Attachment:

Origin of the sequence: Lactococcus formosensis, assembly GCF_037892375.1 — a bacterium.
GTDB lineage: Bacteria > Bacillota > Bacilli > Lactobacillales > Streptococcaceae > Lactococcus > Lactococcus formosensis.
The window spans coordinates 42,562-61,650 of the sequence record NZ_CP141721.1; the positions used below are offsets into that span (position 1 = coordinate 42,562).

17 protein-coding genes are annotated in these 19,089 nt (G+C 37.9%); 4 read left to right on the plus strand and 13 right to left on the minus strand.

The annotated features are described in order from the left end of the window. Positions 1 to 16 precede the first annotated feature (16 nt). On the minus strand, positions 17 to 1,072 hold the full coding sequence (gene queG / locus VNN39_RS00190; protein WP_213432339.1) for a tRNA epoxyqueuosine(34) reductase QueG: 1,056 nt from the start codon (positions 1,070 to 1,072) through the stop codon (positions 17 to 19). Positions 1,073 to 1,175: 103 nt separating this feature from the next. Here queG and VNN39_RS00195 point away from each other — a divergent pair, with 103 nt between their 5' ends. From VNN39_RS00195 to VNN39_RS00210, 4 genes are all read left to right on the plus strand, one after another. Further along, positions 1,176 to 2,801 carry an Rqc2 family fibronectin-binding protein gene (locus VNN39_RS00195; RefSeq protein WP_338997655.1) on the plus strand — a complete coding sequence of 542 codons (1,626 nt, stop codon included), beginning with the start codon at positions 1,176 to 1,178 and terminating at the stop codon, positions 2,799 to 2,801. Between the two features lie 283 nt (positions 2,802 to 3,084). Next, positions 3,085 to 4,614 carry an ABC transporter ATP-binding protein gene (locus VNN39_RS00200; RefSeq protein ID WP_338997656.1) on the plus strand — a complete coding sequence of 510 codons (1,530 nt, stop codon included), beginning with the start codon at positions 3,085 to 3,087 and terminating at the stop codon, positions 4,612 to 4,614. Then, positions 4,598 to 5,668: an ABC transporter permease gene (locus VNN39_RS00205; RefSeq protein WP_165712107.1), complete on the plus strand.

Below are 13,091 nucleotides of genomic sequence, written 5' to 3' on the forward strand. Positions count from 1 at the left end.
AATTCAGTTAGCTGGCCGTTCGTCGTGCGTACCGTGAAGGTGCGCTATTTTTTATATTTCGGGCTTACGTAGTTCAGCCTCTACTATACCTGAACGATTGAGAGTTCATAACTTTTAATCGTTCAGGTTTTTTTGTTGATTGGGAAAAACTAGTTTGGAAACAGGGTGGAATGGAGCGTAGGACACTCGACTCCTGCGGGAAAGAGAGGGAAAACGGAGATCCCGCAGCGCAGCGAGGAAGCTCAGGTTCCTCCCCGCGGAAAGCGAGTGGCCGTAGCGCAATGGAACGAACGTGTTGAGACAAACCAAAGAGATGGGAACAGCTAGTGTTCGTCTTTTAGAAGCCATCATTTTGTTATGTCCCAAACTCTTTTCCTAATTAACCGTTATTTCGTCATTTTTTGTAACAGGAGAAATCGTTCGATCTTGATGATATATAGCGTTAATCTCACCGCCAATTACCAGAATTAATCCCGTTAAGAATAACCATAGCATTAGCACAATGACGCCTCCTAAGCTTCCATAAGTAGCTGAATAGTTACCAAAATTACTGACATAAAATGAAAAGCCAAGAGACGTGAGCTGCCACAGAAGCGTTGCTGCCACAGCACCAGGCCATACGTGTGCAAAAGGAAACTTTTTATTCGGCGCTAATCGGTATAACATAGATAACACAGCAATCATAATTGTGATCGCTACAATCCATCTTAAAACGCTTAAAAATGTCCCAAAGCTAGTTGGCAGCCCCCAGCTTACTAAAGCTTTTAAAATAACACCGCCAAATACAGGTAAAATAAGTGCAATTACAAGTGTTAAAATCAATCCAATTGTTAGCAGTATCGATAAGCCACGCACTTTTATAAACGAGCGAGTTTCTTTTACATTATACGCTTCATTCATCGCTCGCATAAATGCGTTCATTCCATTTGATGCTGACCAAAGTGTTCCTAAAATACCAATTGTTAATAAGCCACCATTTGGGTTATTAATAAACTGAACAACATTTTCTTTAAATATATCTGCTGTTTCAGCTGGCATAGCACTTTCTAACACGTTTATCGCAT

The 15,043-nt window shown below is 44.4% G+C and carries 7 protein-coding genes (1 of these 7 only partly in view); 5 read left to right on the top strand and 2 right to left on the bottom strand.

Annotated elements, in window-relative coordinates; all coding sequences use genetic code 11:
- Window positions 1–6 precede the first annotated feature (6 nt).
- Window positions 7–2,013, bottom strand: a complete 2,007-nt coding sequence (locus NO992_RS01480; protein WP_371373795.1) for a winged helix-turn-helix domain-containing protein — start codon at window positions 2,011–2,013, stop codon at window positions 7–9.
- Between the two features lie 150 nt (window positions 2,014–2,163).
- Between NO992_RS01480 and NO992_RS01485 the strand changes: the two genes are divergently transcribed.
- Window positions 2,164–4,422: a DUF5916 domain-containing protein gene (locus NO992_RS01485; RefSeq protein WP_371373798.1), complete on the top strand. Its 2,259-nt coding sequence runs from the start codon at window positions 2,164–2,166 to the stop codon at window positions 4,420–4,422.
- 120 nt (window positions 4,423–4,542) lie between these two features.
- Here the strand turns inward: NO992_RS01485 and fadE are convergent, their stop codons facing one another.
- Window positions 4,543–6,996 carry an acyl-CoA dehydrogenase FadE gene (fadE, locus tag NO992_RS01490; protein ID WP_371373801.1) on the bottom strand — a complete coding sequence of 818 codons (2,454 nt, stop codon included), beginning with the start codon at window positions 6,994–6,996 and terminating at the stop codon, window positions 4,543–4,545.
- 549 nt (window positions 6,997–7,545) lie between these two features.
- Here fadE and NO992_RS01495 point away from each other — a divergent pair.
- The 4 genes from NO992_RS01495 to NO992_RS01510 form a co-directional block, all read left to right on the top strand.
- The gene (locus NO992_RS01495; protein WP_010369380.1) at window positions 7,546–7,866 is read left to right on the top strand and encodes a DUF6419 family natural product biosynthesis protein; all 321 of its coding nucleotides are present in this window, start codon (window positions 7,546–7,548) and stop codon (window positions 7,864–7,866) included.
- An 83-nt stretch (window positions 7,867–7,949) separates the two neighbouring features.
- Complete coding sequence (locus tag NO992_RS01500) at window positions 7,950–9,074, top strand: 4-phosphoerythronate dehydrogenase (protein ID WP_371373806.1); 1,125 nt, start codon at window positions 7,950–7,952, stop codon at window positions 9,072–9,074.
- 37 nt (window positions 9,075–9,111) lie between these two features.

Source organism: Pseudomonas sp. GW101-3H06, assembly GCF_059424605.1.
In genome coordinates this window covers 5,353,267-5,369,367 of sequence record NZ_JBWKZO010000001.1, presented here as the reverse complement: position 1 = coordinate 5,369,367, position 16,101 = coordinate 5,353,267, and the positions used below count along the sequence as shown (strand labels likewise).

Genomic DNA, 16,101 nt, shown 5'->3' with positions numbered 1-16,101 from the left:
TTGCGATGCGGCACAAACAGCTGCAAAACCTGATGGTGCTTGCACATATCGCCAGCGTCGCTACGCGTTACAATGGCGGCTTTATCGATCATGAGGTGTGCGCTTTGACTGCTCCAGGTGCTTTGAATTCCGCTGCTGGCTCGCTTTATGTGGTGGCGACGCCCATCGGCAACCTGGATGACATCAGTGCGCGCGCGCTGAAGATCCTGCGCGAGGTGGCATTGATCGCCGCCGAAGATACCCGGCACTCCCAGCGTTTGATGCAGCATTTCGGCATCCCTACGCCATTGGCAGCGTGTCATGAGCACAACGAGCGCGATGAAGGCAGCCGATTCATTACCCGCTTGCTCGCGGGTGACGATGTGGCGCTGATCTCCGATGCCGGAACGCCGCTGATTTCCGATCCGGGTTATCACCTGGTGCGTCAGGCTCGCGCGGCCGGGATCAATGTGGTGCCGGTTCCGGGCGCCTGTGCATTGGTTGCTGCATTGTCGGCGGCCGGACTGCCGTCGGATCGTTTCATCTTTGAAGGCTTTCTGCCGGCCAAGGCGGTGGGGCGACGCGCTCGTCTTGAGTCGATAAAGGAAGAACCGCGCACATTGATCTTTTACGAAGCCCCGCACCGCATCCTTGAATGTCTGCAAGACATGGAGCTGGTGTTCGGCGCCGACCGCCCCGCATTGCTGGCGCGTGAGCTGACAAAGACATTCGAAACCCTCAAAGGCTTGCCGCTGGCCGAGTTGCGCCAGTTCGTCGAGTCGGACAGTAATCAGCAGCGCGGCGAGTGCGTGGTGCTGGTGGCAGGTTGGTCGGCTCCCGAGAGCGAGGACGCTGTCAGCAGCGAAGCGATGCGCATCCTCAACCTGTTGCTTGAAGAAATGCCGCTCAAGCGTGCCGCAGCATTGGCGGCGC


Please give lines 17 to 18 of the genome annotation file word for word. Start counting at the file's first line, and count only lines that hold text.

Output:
- Window positions 4,543–6,996 carry an acyl-CoA dehydrogenase FadE gene (fadE, locus tag NO992_RS01490; protein ID WP_371373801.1) on the bottom strand — a complete coding sequence of 818 codons (2,454 nt, stop codon included), beginning with the start codon at window positions 6,994–6,996 and terminating at the stop codon, window positions 4,543–4,545.
- 549 nt (window positions 6,997–7,545) lie between these two features.